Fake “Abkhazian” John Lennon
Things proceeded not without oddities. The most famous are fake Abkhazian stamps issued in the USA. In 1992, an American company signed a postage-stamp contract with Abkhazia. Conditions turned out to be one-sided, the Americans themselves determining the topic, controlling the implementation, and keeping half the print-run. We withdrew from their services, but our unconstituted partners issued three fake stamps. They even look very strange in appearance, for these are Russian stamps on top of which is imprinted the outline of the map of Abkhazia, painted in the colours of the national flag.
Fake stamps issued in the USA under the guise of Abkhazia in 1995.
Another postal oddity related to Abkhazia hit the pages of the New York Times in 1995. Another American company presented to the philatelic community an allegedly genuine Abkhazian postal block (a paper sheet that can be of different sizes, with one or more stamps that are part of the overall composition - ed.). This depicted actor Groucho Marx and the Beatle John Lennon. It was a play on the similarity of the surnames — Marx and Lenin. No one took the joke seriously, especially since this company was notorious for similar falsifications. In the same year, it was sued over the illegal issue of stamps of the Republic of Chad about the Beatles group.
Chicago Tribune - 19 November 1996
“There was another fake stamp with the image of Bill Clinton and Monica Lewinsky, which, unfortunately, I don’t have,” says Vjacheslav Abukhba, head doctor of Sukhum City Clinical Hospital. Vjacheslav Firatovich [sc. Abukhba -- ed.] is Abkhazia’s greatest stamp-collector; he has amassed an almost complete collection of Abkhazian stamps. According to him, he has been fond of philately since school. He started by collecting stamps of the British Empire, and then, when Eduard Pilia began to produce Abkhazian stamps, he switched to them.
Chicago Tribune - 19 November 1996
Unrealised Symbol for ConIFA
“Issuing postage-stamps in Abkhazia is a wise decision,” says Vjacheslav Abukhba. “In the world, the brands of small, unrecognised countries that are difficult to obtain are highly valued. And Eduard Pilia produced many diverse and interesting series with historical figures, heroes of Abkhazia. Rare and interesting stamps are those with portraits of Abkhazian centenarians. By the way, on two stamps there are images of my grandfather Dzhato Abukhba, partisan of Belarus, and my father, the famous lawyer Firat Abukhba. ”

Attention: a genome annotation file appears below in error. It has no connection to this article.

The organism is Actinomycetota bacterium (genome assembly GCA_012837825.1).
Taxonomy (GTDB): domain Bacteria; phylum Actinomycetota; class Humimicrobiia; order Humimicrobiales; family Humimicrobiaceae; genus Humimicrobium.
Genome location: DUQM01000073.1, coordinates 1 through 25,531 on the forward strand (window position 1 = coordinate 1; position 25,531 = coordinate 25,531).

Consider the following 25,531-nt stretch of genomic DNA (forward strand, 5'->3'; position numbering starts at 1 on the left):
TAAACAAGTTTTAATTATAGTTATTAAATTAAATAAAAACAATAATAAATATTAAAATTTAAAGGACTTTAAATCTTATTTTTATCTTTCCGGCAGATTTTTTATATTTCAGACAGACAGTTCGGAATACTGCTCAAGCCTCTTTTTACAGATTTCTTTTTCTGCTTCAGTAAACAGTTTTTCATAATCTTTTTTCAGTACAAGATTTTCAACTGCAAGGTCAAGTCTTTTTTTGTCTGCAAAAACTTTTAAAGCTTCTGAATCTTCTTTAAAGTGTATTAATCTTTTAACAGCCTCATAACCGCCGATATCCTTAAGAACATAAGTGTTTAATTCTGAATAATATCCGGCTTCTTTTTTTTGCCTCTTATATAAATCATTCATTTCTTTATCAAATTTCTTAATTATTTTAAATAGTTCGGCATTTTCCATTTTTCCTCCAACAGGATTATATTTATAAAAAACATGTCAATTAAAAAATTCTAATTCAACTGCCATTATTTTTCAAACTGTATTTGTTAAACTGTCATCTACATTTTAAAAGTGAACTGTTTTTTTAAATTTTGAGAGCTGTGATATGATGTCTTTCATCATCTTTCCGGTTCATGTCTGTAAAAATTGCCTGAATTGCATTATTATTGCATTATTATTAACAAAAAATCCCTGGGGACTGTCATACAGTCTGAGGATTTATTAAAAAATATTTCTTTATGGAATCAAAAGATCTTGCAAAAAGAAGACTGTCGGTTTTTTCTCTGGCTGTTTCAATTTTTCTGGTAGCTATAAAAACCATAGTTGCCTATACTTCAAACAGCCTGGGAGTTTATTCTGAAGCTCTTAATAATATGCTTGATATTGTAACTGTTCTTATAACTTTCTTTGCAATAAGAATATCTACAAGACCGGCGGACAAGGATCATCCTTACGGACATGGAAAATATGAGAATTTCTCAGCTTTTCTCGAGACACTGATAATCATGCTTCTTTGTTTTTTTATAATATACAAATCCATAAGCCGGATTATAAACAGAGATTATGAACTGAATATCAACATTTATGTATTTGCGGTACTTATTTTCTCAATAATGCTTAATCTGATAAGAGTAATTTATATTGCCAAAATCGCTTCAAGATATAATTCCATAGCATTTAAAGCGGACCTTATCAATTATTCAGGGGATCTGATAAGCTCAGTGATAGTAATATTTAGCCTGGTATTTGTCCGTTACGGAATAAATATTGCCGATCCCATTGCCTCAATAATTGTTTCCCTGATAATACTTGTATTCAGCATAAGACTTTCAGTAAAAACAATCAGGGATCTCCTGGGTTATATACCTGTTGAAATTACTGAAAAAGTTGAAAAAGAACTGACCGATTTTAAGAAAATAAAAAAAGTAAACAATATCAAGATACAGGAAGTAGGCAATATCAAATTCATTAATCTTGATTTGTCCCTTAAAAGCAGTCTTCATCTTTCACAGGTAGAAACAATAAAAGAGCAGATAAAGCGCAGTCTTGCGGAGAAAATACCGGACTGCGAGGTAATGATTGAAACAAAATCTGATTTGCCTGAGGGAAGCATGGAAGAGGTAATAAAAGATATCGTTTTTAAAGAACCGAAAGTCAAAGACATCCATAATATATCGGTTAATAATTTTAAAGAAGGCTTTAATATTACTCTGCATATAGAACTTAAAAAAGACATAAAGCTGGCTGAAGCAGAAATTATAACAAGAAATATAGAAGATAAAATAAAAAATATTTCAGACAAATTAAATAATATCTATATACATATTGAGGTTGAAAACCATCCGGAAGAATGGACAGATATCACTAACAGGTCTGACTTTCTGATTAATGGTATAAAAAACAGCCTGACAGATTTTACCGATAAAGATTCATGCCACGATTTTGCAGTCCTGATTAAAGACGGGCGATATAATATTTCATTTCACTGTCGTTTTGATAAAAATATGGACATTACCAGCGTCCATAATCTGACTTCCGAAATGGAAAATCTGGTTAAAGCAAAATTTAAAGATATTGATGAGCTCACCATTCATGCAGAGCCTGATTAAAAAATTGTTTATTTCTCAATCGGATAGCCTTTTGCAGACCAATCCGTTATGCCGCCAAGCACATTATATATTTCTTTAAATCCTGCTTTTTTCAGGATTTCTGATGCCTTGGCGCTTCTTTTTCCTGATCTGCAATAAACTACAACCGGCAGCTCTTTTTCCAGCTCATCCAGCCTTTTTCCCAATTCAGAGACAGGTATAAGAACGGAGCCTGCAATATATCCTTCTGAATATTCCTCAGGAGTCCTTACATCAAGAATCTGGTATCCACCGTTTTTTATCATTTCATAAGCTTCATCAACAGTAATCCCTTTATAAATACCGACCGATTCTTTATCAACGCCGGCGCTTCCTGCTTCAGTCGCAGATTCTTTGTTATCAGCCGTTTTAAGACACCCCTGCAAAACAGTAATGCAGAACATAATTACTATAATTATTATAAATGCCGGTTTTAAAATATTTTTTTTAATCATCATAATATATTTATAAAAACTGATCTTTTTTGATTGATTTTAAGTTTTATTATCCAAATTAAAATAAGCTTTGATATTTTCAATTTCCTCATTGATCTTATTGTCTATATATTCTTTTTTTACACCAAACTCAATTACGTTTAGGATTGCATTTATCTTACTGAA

According to Viacheslav Abukhba, he turned to the Football Federation of Abkhazia with a proposal to issue stamps for the ConIFA World Cup.
“Many countries have produced such brands for various sporting events,” says the collector. “People often do not understand that postage-stamps are a historical document. In the face of them, borders and time are powerless. In addition, they raise the profile of the country. For example, we know little about the island of Mauritius, except that the rarest and most expensive postage-stamps in history were issued there. Special stamps for the ConIFA championship could have become one of its symbols for which collectors from different countries would have hunted years later."
Stamps of different countries for football-competitions, among them there could have been Abkhazian stamps for the ConIFA Championship.
Konstantin Pilia said that after the death of his father, people came to him who would like to continue his work, but so far everything remains just at the level of talk. And no-one has such connections in the postal and publishing circles as the founder of the Abkhaz philately Eduard Pilia had. No Abkhazian postage stamps have been issued over the past three years.
This article was published by Sputnik Abkhazia and is translated from Russian.